Organisers of the La Vuelta Femenina by Carrefour.es have given the women’s peloton a serious challenge for 2023, announcing a seven-stage, 730.3-kilometre long route that starts in Torrevieja and ends in Lagos de Covadonga, a proper high mountain grand finale.
This 16-kilometre brute of a climb averages 7.4% and is similar to Alpe d’Huez in length and difficulty. The Lagos de Covadonga has been used 22 times in the Vuelta a España, with climbers Primož Roglič, Thibaut Pinot, and Nairo Quintana the most recent stage winners at its summit.
It’s a Grand Tour climb that will produce a worthy La Vuelta Femenina champion and will celebrate the 40th anniversary of its appearance as one of the Vuelta a España’s signature ascents.
Annemiek van Vleuten (Movistar), winner of the Tour de France Femmes and the Ceratizit Challenge by La Vuelta in 2022, praised the organisers for including this iconic climb as the race finale.
“To end in such a famous location is essential for the race’s media impact as it results in more coverage for the event. I’m glad La Vuelta Femenina by Carrefour.es has chosen such as well-known climb,” Van Vleuten said.
“I’m excited, I know what to expect, it’s a very tough climb. It’s also good that we have some flat stages, as they also help to make the race very exciting. It’s a very complete Vuelta.”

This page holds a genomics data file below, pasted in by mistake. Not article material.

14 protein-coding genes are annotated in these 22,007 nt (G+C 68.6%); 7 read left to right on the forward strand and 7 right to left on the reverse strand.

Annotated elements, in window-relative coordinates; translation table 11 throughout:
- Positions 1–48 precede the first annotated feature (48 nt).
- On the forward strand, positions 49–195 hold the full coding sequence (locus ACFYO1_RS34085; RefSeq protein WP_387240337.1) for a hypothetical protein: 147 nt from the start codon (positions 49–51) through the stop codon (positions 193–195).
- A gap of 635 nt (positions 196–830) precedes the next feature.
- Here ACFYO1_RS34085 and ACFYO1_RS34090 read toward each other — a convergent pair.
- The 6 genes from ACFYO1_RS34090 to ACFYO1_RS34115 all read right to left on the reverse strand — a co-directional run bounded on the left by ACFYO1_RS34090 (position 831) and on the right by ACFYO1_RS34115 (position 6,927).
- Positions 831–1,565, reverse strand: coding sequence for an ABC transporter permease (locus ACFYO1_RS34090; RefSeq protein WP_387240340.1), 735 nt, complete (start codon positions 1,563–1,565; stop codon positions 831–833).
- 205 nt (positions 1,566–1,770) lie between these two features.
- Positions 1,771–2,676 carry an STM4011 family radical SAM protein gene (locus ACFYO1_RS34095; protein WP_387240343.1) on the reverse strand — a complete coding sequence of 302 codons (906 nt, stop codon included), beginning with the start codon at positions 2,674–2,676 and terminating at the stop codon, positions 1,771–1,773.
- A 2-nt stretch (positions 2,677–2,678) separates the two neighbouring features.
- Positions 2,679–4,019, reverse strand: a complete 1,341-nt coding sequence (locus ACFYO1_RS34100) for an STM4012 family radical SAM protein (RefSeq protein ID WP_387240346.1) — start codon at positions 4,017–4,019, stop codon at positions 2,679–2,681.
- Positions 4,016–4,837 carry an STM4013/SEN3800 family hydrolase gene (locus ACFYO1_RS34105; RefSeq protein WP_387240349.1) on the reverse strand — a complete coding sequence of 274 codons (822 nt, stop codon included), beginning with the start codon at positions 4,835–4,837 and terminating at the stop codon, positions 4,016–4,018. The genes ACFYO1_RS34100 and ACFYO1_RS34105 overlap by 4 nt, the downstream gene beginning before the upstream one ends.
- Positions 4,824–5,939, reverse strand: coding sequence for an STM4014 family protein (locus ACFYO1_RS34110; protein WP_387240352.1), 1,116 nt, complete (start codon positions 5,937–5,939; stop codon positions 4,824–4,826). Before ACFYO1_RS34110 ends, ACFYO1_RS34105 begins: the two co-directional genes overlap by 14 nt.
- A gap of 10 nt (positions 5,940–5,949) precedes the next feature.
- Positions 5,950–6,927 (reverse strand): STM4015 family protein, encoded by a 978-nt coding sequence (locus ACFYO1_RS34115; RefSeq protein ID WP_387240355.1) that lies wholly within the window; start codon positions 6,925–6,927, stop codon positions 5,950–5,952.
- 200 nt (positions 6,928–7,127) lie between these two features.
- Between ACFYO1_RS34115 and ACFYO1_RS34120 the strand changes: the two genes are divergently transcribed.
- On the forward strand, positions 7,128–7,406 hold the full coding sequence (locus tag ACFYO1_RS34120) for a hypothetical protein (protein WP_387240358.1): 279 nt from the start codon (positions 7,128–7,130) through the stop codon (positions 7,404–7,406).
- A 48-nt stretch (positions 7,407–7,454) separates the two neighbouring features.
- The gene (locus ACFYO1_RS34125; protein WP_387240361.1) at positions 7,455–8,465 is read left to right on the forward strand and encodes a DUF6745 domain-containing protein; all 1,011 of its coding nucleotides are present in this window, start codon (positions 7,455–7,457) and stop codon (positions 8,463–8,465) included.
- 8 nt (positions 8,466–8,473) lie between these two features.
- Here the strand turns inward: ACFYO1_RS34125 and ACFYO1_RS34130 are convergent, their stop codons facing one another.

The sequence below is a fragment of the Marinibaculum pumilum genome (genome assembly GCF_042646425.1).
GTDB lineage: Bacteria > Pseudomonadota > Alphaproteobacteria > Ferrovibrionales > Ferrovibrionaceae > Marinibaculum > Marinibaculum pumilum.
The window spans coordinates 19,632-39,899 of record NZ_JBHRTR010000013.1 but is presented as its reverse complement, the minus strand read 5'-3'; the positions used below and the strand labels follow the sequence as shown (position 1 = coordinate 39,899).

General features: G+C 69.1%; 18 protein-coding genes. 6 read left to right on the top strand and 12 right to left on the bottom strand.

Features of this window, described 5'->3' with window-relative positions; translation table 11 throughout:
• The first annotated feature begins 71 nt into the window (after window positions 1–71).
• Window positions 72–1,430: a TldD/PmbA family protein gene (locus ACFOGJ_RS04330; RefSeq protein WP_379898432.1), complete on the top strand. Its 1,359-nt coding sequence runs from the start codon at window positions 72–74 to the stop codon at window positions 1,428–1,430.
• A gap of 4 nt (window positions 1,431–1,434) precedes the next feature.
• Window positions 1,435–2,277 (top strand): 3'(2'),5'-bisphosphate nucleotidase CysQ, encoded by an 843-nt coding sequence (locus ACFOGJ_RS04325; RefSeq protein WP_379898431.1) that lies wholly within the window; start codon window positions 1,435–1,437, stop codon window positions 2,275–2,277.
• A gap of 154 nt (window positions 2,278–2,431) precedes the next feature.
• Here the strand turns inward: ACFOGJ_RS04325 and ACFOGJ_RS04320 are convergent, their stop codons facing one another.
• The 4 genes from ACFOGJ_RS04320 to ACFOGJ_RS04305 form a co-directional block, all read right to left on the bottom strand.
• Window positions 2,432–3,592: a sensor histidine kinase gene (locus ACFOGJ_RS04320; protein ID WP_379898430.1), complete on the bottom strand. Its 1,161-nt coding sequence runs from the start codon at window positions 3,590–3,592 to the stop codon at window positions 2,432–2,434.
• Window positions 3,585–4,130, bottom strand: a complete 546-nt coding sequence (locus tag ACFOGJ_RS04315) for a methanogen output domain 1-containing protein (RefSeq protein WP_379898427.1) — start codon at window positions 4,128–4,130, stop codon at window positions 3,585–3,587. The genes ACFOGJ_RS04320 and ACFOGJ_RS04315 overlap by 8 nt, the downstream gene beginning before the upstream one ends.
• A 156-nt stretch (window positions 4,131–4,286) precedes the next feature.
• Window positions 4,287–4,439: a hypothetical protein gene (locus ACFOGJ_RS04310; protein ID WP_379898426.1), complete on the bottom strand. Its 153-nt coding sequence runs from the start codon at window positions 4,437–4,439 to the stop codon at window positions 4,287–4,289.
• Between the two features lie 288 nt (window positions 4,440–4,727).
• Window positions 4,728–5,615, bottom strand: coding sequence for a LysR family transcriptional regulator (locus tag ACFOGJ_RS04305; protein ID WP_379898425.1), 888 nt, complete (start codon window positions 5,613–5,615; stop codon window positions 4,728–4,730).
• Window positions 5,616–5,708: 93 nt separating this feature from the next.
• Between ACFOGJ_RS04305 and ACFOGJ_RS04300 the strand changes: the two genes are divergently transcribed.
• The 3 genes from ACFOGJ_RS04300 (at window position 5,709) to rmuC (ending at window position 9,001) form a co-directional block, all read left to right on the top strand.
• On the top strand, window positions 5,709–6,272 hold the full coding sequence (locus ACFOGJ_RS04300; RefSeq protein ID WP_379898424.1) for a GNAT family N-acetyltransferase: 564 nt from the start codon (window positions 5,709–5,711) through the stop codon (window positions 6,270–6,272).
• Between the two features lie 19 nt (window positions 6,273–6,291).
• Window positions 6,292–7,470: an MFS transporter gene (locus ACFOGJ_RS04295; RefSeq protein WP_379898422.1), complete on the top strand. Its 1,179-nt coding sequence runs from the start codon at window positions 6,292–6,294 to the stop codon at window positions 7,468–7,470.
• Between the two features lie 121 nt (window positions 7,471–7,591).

The women’s peloton have a version of the Giro d’Italia and Tour de France, and, now that the Vuelta has expanded to a full week, the set of Grand Tours is complete. With two hours of daily broadcast coverage, the race also approaches the Tour de France in terms of exposure.
The race grew out of the Challenge by La Vuelta, which originated as a one-day race in 2015. Organisers added a second stage in 2018, a third in 2020, a fourth in 2021 and a fifth last season.
La Vuelta Femenina opens with a 14.5-kilometre team time trial before riders tackle three flat stages. Stage 2 to Pilar de la Horadada has one small climb 20km from the finish, likely one of a reduced bunch sprint. A pan-flat stage 3 to La Roda is even better suited to the sprinters.
The overall contenders get a warm-up for the mountains ahead on stage 4 to Guadalajara, which climbs over the Alto de Hurche, a 4km ascent averaging around a 4.5% grade. The climbs get far more serious on stage 5 with the category 1 Puerto de Navafría mid-stage a finish on the 5km long Mirador de Peñas Llanas at 1483 metres in altitude.
The penultimate stage is just 106.7 kilometres long with two category…
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